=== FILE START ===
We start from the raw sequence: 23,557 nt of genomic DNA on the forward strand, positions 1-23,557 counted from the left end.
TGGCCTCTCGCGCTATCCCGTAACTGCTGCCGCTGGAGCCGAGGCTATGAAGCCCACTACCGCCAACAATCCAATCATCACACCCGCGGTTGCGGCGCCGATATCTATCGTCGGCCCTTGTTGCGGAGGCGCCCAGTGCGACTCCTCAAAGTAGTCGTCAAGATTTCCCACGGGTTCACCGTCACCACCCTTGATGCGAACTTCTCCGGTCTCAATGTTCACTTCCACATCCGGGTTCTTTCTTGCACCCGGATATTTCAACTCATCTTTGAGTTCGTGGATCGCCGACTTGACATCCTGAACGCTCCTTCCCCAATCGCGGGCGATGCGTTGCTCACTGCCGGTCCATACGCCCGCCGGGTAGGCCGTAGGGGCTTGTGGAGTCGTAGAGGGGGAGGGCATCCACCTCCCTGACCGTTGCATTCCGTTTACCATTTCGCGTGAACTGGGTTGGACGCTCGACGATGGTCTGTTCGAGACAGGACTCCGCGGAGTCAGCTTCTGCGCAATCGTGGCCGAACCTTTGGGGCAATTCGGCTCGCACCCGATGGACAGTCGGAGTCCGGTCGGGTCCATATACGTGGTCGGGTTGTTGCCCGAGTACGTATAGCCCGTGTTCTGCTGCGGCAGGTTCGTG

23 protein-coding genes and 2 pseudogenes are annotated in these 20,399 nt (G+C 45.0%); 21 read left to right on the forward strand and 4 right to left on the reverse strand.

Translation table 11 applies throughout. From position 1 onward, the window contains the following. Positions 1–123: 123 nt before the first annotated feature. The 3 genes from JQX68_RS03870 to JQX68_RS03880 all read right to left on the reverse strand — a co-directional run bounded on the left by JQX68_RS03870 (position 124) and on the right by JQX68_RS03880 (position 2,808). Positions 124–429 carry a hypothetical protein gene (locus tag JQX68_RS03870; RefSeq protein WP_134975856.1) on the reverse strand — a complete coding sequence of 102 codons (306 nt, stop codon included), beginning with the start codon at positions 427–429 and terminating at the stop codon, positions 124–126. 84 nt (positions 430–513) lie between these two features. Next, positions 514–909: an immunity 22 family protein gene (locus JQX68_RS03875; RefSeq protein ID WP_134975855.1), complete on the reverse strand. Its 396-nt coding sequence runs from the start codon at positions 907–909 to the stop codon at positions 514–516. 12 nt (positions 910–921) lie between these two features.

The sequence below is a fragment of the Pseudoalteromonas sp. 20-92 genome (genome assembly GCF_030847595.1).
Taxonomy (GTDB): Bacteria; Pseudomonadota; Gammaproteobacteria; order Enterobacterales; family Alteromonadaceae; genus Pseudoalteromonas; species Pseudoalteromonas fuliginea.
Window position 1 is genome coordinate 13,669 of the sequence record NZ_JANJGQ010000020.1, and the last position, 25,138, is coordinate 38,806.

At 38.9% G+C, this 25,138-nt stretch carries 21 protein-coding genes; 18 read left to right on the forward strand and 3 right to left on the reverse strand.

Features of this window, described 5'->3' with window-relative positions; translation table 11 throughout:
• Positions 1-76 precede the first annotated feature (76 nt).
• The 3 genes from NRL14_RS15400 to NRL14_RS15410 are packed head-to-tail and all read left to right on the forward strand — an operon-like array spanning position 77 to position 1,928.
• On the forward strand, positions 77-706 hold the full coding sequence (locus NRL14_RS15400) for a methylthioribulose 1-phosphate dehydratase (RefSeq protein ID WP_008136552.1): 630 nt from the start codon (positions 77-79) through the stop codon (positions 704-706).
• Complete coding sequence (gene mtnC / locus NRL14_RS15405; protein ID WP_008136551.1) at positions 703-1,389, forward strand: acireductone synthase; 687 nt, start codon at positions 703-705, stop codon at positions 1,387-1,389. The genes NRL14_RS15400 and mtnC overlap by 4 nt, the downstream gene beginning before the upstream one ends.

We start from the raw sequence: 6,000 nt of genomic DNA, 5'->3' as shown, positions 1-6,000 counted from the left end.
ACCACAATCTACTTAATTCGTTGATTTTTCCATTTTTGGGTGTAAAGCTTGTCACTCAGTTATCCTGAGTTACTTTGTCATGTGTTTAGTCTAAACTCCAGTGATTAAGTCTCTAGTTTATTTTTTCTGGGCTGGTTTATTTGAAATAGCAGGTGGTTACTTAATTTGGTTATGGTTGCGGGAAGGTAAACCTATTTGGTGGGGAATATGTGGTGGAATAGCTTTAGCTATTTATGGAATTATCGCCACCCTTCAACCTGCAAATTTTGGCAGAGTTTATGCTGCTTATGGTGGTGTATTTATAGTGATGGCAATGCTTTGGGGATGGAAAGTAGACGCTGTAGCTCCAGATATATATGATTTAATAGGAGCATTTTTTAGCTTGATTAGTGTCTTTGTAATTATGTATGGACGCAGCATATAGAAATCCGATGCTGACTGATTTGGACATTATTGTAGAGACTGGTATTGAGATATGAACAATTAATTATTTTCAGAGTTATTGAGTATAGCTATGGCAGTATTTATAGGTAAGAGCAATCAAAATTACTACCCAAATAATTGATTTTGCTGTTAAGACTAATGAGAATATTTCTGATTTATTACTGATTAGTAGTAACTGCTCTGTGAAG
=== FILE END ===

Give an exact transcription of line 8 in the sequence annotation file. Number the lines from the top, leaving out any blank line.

At 38.9% G+C, this 25,138-nt stretch carries 21 protein-coding genes; 18 read left to right on the forward strand and 3 right to left on the reverse strand.